The Michael Mohn who spoke to a crowded Pierce County courtroom Thursday looked quite different than the mugshot projected behind him.
“By the grace of God I got arrested,” Mohn said in front of the photo, in which he looked battered and ill.
In-person the 39-year-old looked happy and healthy.
He was one of the Pierce County Felony Drug Court graduates there to celebrate the 25th anniversary of the program, which offers treatment as an alternative to incarceration.
Mohn said he was a top salesman, who suffered from addiction after he was over-prescribed painkillers for a back injury.
He said he started to miss work and to lie. Ultimately his wife left with the kids, he said, and he ended up living under a bridge.
He tried many times to go through treatment on his own, he said.
It was the support of the drug court team that he needed, Mohn said. He graduated in January 2017.
“Drug court gave me the tools to restart my life, gave me a road map that I still use today,” he told The News Tribune.
Today he’s a foreman for a construction company, he said.
John Harris, 40, was another graduate who spoke, and sang, at the celebration.
He graduated from the county’s veterans drug court, which he said gave him a sort of camaraderie with other veterans while in recovery, like he had during his 10 years in the Army.
He was one of six members of Greater Works Singers, accompanied by a drum set and a keyboard, who performed at the courthouse Thursday to close out the celebration.
Their ensemble is part of the Greater Works gospel choir, which has more than 40 members from across the country, that performed on “America’s Got Talent” in 2017. The choir is led by DaNell Daymon.
Harris said he kept in touch with Judge Elizabeth Martin and others during the competition.
“Letting her know they needed to vote,” he said with a laugh.
His supporters watched videos of the choir’s performances in the drug court courtroom.
Thursday at the courthouse Harris’ ensemble sang: “I don’t want to miss a thing.”
Among the lyrics: “Every moment spent with you is a moment I treasure.”
They closed with “Ain’t no Mountain High Enough.”
Everyone was on their feet.
“Remember the day I set you free,” they sang. “I told you you could always count on me, darling. From that day on I made a vow ... .”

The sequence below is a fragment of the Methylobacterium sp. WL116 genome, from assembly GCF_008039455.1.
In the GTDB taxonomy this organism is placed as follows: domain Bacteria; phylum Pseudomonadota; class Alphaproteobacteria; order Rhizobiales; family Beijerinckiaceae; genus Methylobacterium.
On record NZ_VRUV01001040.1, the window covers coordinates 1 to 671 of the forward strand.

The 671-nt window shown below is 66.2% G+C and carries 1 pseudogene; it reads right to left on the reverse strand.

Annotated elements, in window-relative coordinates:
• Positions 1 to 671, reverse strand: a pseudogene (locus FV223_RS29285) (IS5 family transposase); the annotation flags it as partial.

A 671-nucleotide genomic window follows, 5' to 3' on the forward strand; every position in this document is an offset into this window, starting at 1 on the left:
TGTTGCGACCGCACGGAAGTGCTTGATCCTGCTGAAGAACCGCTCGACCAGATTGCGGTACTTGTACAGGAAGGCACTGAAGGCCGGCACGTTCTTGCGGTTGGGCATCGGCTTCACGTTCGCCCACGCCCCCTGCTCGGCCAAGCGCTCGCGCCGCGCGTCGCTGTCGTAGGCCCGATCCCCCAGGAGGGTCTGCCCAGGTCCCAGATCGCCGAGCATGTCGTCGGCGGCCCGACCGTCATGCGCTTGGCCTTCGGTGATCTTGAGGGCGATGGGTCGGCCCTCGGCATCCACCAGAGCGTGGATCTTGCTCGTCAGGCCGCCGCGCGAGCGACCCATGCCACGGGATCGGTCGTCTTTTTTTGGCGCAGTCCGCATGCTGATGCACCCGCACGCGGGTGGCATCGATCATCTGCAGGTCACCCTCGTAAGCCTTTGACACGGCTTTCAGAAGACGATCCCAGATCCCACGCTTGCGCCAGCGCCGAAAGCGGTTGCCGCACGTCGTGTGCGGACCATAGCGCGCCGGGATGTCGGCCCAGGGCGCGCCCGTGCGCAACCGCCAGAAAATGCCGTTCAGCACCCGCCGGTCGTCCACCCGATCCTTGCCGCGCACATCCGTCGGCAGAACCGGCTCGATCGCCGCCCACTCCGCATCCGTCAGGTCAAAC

Meanwhile happy photos of drug court graduates were projected near the choir, including one of Mohn and his kids celebrating a recent Father’s Day.
Relapse, he said, isn’t going to be part of his story anymore.
There have been more than 2000 graduations from drug court since then-Pierce County Superior Court Judges Gary Steiner and Kelley Arnold started it.
Judge Martin is currently presiding over the program, which judges take turns overseeing for one-year rotations.
Martin acknowledged the many people at the celebration she said made the program possible, including those at the Pierce County Alliance.
“It is a treatment court, and treatment is the foundation of what we do,” Martin said.
Among those she recognized were defense attorney Lisa Sinnitt and deputy prosecutor Rose Wilhelm, who have been part of the drug court team for 23 years.
Martin joked that they’re like an old married couple.
For 21 of those years, one graduate has called them up and taken the pair to lunch on the anniversary of his sobriety.
Martin also recognized Jami Bonomo, the program’s in-court coordinator who for about 11 years has served as a liaison with the Pierce County Alliance and had tough conversations with those in drug court when they needed it.
Bonomo just celebrated 15 years of sobriety.
“I went to jail more times than I walked out of the courtroom,” she told the crowd. “Thank you, Judge Steiner.”
For the record, she said, she did not graduate drug court.
But she said it gave her tools, such as reinforcing the foundation of healthy relationships.
She told The News Tribune she wants others to know: “If they’re struggling with addiction, seek help. There’s lots of it out there.”
Martin also pointed out that those who graduate aren’t the only drug court participants who benefit from the program.
She said a woman that she terminated from the program came up to her at the celebration, to tell her that she’s been sober for a year.
“They get a taste of recovery,” Martin told The News Tribune. “We plant seeds.”
She told the crowd that the program can be difficult for the judges, when they send participants back to jail following a relapse, or terminate someone from the program.
She went to Judge Edmund Murphy on such a day and asked if he had hard times overseeing therapeutic court.
He told her that she needed to borrow his starfish poster.
There’s a parable, Martin explained, about a man on a beach covered in starfish. He throws them back into the sea one-by-one, to keep them from dying in the sun.
Someone approached the man and asked why he bothered. He’d clearly never be able to save all of them. It wouldn’t make a difference no matter how hard he tried.
As he threw another starfish into the sea, the man said: “It made a difference to that one.”
“That’s why we do drug court,” Martin said.